[125I]Aminobenzyladenosine, a new radioligand with improved specific binding to adenosine receptors in heart.
The density of adenosine receptors in membranes derived from rat hearts in 25 times lower than the density of receptors in rat brain membranes. Consequently, adenosine radioligands which are useful in brain such as l-[3H]phenylisopropyladenosine, [3H]cyclohexyladenosine, [3H]-2-chloroadenosine and l-[125I]hydroxyphenylisopropyladenosine are of limited usefulness in heart, due to a high ratio of nonspecific to specific binding. We have synthesized a new radioligand, [125I]-N6-4-aminobenzyladenosine, which binds to rat heart membranes with one-sixth the nonspecific binding of the other radioligands. [125I]-N6-4-aminobenzyladenosine bound to rat ventricle membranes with a KD equivalent to that of l-[125I]hydroxyphenylisopropyladenosine and a Bmax of 15.2 fmol/mg protein. [125I]-N6-4-aminobenzyladenosine bound with a higher affinity to brain (KD = 1.93 nM) than to heart membranes (KD = 11.6 nM). At the radioligand KD, 60% of the total [125I]-N6-4-aminobenzyladenosine bound to heart membranes was specifically bound. Iodination of aminobenzyladenosine increased its affinity for the adenosine receptor by 22-fold, possibly due to a steric or hydrophobic effect of iodine. The new ligand was found to be a full adenosine agonist based on its ability to inhibit cyclic adenosinemonophosphate accumulation in isolated embryonic chick heart cells and rat adipocytes. [125I]-N6-4-Aminobenzyladenosine bound to a single affinity site and was displaced from cardiac and brain adenosine receptors by other adenosine analogues with a potency order of l-phenylisopropyladenosine greater than 5'-N-ethylcarboxamide adenosine. These characteristics suggest that the radioligand binds to an Ri adenosine receptor.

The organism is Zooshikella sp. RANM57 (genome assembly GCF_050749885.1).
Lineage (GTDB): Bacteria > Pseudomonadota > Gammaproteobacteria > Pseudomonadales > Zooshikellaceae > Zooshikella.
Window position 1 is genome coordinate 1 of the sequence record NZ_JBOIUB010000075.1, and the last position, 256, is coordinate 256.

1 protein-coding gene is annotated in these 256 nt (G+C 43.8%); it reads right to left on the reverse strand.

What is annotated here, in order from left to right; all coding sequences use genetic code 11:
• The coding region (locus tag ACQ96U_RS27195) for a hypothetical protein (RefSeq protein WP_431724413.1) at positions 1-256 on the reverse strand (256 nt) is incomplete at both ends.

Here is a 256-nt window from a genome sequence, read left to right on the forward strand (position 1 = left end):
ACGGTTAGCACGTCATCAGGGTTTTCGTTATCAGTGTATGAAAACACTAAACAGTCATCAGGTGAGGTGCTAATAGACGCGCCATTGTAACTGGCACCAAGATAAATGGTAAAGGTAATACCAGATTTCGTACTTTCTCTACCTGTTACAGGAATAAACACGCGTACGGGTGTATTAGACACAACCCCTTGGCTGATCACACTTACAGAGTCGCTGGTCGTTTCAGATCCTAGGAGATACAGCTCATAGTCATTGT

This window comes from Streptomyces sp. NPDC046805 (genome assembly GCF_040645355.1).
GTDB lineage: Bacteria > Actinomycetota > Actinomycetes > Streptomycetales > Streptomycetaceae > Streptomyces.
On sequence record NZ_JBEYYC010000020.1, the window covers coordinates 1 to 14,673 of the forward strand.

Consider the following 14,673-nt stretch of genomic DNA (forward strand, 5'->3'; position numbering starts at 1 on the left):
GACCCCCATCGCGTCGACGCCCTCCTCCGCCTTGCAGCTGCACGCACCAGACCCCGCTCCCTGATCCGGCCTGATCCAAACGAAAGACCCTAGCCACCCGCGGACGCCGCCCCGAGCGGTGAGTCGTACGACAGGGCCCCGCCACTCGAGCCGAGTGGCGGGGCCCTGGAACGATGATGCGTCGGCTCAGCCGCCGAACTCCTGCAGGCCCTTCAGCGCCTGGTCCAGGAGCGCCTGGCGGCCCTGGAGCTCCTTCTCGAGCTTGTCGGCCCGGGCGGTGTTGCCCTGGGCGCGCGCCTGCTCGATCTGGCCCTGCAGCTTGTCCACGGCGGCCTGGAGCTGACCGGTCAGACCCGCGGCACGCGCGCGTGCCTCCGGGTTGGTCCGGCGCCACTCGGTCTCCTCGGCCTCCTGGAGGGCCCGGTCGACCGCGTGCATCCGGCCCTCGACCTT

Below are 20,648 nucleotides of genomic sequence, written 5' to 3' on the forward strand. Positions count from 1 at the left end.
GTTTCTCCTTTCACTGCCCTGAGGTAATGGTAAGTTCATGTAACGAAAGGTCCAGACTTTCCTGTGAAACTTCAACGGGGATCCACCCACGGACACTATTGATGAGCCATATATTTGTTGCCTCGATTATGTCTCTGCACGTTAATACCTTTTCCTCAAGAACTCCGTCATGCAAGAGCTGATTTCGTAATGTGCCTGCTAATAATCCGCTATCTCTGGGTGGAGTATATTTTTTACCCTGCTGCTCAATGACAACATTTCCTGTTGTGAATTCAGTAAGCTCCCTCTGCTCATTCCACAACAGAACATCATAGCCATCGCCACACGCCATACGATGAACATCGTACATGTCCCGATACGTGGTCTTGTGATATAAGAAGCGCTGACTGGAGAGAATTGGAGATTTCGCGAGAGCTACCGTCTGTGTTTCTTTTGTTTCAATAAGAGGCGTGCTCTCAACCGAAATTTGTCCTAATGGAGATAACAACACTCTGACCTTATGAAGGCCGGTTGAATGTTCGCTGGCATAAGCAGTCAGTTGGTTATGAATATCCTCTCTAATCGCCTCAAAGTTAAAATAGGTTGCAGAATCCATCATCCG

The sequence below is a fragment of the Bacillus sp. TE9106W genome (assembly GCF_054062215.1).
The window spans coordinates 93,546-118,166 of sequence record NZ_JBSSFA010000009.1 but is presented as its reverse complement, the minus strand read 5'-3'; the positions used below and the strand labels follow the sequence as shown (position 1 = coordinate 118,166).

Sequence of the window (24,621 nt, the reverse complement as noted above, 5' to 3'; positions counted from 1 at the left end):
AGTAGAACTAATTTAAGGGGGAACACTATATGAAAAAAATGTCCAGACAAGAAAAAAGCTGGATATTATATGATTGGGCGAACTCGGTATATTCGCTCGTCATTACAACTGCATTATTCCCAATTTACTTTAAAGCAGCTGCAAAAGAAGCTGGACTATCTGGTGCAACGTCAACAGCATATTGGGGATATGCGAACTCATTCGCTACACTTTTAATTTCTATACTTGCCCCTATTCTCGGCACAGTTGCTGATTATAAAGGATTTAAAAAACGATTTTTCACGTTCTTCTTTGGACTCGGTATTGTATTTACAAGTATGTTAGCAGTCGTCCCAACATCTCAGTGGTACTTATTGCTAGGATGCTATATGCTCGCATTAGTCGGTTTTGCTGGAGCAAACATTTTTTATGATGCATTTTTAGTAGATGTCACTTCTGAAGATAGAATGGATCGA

- Copyright © 1985 by American Heart Association